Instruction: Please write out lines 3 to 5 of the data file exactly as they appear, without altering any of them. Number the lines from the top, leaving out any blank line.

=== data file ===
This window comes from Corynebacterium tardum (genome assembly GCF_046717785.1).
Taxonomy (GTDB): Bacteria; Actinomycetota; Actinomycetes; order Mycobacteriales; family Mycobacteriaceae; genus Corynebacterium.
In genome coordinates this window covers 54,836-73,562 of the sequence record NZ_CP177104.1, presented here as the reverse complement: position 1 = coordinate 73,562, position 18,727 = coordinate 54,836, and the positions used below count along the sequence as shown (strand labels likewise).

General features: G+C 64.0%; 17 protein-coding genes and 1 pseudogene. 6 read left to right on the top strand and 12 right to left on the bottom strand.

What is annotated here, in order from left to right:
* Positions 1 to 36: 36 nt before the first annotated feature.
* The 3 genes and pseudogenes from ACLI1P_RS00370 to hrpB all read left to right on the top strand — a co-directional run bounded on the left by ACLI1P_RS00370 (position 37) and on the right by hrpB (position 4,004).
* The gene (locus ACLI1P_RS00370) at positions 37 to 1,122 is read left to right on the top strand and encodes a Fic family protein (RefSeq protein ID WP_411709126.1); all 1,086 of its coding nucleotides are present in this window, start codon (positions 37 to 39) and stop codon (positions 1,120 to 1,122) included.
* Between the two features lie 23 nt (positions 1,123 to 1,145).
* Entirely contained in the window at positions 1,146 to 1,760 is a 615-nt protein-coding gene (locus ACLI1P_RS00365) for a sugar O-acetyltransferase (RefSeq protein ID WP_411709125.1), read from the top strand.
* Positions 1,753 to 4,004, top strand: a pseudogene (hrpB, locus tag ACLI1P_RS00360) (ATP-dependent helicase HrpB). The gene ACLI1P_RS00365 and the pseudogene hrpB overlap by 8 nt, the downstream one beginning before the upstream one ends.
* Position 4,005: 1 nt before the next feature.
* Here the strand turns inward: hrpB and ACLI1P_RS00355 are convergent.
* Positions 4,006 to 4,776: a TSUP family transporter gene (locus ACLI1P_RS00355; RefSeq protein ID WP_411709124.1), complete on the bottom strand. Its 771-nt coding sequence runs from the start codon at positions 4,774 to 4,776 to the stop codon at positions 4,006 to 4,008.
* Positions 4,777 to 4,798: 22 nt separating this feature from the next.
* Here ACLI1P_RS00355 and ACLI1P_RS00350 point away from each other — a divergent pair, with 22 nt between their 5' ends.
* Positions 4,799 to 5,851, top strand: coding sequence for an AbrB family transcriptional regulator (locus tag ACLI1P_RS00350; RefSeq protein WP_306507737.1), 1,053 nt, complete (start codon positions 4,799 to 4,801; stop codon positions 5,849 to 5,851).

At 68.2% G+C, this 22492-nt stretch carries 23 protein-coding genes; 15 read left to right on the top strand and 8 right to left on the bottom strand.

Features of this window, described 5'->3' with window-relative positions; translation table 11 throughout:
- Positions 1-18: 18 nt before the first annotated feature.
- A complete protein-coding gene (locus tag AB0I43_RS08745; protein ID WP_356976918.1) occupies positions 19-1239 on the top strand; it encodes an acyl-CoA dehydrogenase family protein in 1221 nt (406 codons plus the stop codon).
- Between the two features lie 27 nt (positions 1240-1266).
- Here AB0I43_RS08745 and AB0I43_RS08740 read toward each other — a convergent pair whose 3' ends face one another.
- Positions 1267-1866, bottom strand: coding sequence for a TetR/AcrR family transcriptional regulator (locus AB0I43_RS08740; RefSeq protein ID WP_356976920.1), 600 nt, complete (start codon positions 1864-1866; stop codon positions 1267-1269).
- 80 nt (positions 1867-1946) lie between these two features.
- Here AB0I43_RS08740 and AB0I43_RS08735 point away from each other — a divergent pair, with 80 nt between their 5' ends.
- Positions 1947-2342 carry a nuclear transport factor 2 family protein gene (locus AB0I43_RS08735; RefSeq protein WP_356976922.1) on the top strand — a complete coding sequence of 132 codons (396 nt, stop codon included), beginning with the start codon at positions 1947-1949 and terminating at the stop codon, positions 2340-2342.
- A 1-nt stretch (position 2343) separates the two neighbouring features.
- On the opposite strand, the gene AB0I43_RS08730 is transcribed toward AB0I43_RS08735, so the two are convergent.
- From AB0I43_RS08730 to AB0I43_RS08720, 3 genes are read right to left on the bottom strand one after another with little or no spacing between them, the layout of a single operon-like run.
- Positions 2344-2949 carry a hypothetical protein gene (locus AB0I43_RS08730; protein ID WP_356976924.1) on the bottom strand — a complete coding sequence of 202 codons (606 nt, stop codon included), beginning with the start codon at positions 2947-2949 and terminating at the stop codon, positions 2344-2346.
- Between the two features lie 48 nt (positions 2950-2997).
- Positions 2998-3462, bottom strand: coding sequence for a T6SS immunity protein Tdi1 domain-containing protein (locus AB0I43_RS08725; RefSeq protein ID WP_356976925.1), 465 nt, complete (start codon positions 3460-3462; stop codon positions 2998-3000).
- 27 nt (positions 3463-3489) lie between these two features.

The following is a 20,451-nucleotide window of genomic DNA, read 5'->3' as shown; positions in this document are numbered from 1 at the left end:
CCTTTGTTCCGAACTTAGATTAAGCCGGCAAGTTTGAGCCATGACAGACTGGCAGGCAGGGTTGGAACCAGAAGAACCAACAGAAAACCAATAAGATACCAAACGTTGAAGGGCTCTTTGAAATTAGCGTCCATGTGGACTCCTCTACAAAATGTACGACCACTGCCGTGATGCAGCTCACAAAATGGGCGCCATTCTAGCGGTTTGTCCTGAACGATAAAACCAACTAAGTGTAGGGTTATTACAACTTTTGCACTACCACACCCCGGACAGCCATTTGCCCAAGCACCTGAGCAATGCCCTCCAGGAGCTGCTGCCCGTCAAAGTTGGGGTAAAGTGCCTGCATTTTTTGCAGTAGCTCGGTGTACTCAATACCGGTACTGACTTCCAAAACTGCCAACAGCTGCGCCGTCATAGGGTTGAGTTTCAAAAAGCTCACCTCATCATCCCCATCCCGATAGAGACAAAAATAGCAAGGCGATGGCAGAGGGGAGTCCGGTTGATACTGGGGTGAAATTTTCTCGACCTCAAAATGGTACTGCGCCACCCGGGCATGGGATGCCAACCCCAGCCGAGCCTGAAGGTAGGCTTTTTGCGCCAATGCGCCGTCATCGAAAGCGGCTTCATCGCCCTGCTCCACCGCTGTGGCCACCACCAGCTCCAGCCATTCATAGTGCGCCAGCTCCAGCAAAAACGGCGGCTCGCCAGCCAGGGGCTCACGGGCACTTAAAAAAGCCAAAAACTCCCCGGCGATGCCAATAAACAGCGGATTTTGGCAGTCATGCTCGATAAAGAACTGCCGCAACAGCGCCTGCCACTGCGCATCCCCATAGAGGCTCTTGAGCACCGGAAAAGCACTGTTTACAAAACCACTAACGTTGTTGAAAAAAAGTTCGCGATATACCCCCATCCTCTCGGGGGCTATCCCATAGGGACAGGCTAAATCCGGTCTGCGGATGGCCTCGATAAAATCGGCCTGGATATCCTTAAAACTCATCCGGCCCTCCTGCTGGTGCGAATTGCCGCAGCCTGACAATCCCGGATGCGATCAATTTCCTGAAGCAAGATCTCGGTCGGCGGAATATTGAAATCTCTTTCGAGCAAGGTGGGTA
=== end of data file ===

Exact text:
In genome coordinates this window covers 54,836-73,562 of the sequence record NZ_CP177104.1, presented here as the reverse complement: position 1 = coordinate 73,562, position 18,727 = coordinate 54,836, and the positions used below count along the sequence as shown (strand labels likewise).

General features: G+C 64.0%; 17 protein-coding genes and 1 pseudogene. 6 read left to right on the top strand and 12 right to left on the bottom strand.

What is annotated here, in order from left to right: